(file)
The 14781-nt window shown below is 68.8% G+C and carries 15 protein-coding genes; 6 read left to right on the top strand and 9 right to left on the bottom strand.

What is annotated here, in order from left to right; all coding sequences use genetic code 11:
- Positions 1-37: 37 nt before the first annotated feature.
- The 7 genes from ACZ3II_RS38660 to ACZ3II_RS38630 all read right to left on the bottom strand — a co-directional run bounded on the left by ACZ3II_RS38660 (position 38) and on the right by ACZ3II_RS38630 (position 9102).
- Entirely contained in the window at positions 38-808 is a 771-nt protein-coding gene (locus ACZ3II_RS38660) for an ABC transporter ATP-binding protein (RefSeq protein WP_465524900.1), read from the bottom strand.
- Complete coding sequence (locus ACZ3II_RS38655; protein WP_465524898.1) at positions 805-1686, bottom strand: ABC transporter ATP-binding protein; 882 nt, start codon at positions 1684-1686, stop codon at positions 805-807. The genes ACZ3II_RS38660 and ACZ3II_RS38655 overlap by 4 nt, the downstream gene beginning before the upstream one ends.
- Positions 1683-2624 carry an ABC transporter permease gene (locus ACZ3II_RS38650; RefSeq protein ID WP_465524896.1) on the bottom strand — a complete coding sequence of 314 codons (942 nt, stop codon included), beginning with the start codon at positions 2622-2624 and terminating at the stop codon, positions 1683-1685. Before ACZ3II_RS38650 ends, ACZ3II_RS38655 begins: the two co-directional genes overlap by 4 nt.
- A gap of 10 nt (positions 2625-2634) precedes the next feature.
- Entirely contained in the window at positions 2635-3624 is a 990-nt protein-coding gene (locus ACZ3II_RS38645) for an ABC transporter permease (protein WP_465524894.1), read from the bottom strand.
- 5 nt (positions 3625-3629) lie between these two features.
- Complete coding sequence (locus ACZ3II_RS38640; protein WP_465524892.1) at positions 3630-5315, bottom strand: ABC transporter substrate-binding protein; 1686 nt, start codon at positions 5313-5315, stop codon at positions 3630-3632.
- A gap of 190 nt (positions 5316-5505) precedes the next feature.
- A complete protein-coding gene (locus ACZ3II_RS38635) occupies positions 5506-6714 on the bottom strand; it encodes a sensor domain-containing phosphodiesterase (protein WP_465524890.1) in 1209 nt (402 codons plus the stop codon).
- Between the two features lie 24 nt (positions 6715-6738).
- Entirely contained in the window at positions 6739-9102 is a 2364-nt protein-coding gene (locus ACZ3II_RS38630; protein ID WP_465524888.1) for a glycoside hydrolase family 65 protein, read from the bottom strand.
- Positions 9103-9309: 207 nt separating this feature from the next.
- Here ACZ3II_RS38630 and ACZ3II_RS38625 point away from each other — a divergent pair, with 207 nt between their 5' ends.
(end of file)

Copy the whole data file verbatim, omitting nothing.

The 14781-nt window shown below is 68.8% G+C and carries 15 protein-coding genes; 6 read left to right on the top strand and 9 right to left on the bottom strand.

What is annotated here, in order from left to right; all coding sequences use genetic code 11:
- Positions 1-37: 37 nt before the first annotated feature.
- The 7 genes from ACZ3II_RS38660 to ACZ3II_RS38630 all read right to left on the bottom strand — a co-directional run bounded on the left by ACZ3II_RS38660 (position 38) and on the right by ACZ3II_RS38630 (position 9102).
- Entirely contained in the window at positions 38-808 is a 771-nt protein-coding gene (locus ACZ3II_RS38660) for an ABC transporter ATP-binding protein (RefSeq protein WP_465524900.1), read from the bottom strand.
- Complete coding sequence (locus ACZ3II_RS38655; protein WP_465524898.1) at positions 805-1686, bottom strand: ABC transporter ATP-binding protein; 882 nt, start codon at positions 1684-1686, stop codon at positions 805-807. The genes ACZ3II_RS38660 and ACZ3II_RS38655 overlap by 4 nt, the downstream gene beginning before the upstream one ends.
- Positions 1683-2624 carry an ABC transporter permease gene (locus ACZ3II_RS38650; RefSeq protein ID WP_465524896.1) on the bottom strand — a complete coding sequence of 314 codons (942 nt, stop codon included), beginning with the start codon at positions 2622-2624 and terminating at the stop codon, positions 1683-1685. Before ACZ3II_RS38650 ends, ACZ3II_RS38655 begins: the two co-directional genes overlap by 4 nt.
- A gap of 10 nt (positions 2625-2634) precedes the next feature.
- Entirely contained in the window at positions 2635-3624 is a 990-nt protein-coding gene (locus ACZ3II_RS38645) for an ABC transporter permease (protein WP_465524894.1), read from the bottom strand.
- 5 nt (positions 3625-3629) lie between these two features.
- Complete coding sequence (locus ACZ3II_RS38640; protein WP_465524892.1) at positions 3630-5315, bottom strand: ABC transporter substrate-binding protein; 1686 nt, start codon at positions 5313-5315, stop codon at positions 3630-3632.
- A gap of 190 nt (positions 5316-5505) precedes the next feature.
- A complete protein-coding gene (locus ACZ3II_RS38635) occupies positions 5506-6714 on the bottom strand; it encodes a sensor domain-containing phosphodiesterase (protein WP_465524890.1) in 1209 nt (402 codons plus the stop codon).
- Between the two features lie 24 nt (positions 6715-6738).
- Entirely contained in the window at positions 6739-9102 is a 2364-nt protein-coding gene (locus ACZ3II_RS38630; protein ID WP_465524888.1) for a glycoside hydrolase family 65 protein, read from the bottom strand.
- Positions 9103-9309: 207 nt separating this feature from the next.
- Here ACZ3II_RS38630 and ACZ3II_RS38625 point away from each other — a divergent pair, with 207 nt between their 5' ends.